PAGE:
Be aware, however, that this beauty does not care for drying winds, becoming damaged, and even killed, if the temperature drops below 40o Fahrenheit, and it handles drought very poorly. As regards this palm disliking cold, there are some who say that there is a fungus – Gliocadium – that may reside on it and which becomes active when the temperature drops below 70oF. Such being the case, it is recommended that a fungicide be applied late in November or December (even here in Mexico) – just in case.

In addition to loving – make that “needing” – water and high humidity, it prefers direct sun. However, it can handle some shade though rich, moist, humusy, and well drained soil is a must. Inasmuch – it is written in some source books – as they grew naturally in swamps, they can even grow in standing water such as bogs and marshy land … though I’ve not had much luck with that approach! With a tendency to clump next to each other, it is similar to a Bamboo Palm and great for screening areas. They are also beautiful on patios and around swimming pools.

Robert Lee Riffle described them most aptly as “Exquisitely thin-trunked clustering feather palms”. (Photo by Dr. Felix Montes of TropicalAmerica.)

Robert Lee Riffle described them most aptly as “Exquisitely thin-trunked clustering feather palms”. (Photo by Dr. Felix Montes of TropicalAmerica.)

It is a slow grower with young plants sometimes remaining but a few inches tall for up to three years. (Though such was not the case with ours which, initially, grew most profusely in our entry terrace.) But also take note, when they are younger, they are particularly attractive, losing allure with age … like us!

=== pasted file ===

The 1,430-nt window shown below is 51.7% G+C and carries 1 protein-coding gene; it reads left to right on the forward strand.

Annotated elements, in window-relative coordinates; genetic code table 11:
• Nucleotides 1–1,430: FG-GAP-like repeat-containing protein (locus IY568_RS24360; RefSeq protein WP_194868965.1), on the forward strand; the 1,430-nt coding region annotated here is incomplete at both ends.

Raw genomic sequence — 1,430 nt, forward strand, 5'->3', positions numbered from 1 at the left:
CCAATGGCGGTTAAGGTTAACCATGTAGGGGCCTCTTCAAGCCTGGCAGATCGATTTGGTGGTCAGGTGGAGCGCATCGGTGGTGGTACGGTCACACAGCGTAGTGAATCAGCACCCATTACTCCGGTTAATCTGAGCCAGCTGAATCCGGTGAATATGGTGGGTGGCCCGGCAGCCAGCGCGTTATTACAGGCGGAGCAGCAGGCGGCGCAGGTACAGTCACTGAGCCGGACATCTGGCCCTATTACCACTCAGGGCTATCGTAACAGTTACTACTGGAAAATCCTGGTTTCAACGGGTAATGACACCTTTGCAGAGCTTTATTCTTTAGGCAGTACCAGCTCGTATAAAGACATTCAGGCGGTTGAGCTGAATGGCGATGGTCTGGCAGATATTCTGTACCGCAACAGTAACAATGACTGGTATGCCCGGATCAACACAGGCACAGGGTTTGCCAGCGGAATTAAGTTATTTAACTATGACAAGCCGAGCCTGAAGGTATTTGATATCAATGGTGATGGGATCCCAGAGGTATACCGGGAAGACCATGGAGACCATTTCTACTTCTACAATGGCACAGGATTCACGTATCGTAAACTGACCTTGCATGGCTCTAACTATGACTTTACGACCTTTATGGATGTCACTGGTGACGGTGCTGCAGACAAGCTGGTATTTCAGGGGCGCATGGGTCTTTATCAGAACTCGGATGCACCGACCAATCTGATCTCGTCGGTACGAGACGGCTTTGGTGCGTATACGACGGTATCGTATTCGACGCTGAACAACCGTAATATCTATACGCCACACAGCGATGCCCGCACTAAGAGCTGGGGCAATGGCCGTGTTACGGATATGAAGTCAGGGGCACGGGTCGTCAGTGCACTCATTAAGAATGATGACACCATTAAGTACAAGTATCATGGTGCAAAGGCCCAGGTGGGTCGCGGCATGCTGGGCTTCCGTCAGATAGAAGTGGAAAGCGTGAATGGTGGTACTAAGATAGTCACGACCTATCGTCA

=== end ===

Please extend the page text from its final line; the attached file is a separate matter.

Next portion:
It should receive monthly feedings of tropical plant food (we also regularly throw on dried cow manure) and is best propagated by carefully dividing the root clusters as its seeds are very slow to germinate, taking from three months to a year to do so.

It has no major pest or disease problems. It is monoecios (or as some botanists describe it, hermaphroditic) which means that the pollen and ovules come from separate flowers on the same tree and pollinates itself – a bit boring – and lonely – way to reproduce, but it gets the job done!

Of all the palms, Riffle summed it thusly, “(The Lipstick Palm) combines almost all the best aspect of the whole family into one species, and that is saying a lot!”

Because of their rarity and slow growing nature, they are generally a bit costly … but, as any who have seen these will attest, they’re well worth it!

Tommy Clarkson

In Manzanillo, visit Ola Brisa Gardens, Tommy and Patty’s verdant, multi-terraced tropical paradise nestled on a hill overlooking the magnificent vista of Santiago Bay. Leisurely meander its curved, paved path, experiencing, first hand, a delicious array of palms, plants and flowers from all over the world. Or, e-mail questions to him atolabrisa@gmail.com For back issues of “Roots”, gardening tips, tropical plant book reviews and videos of numerous, highly unique eco/adventure/nature tours, as well as memorable “Ultimate Experiences” such a Tropical Garden Brunches and Spa Services, please visit: http://www.olabrisagardens.com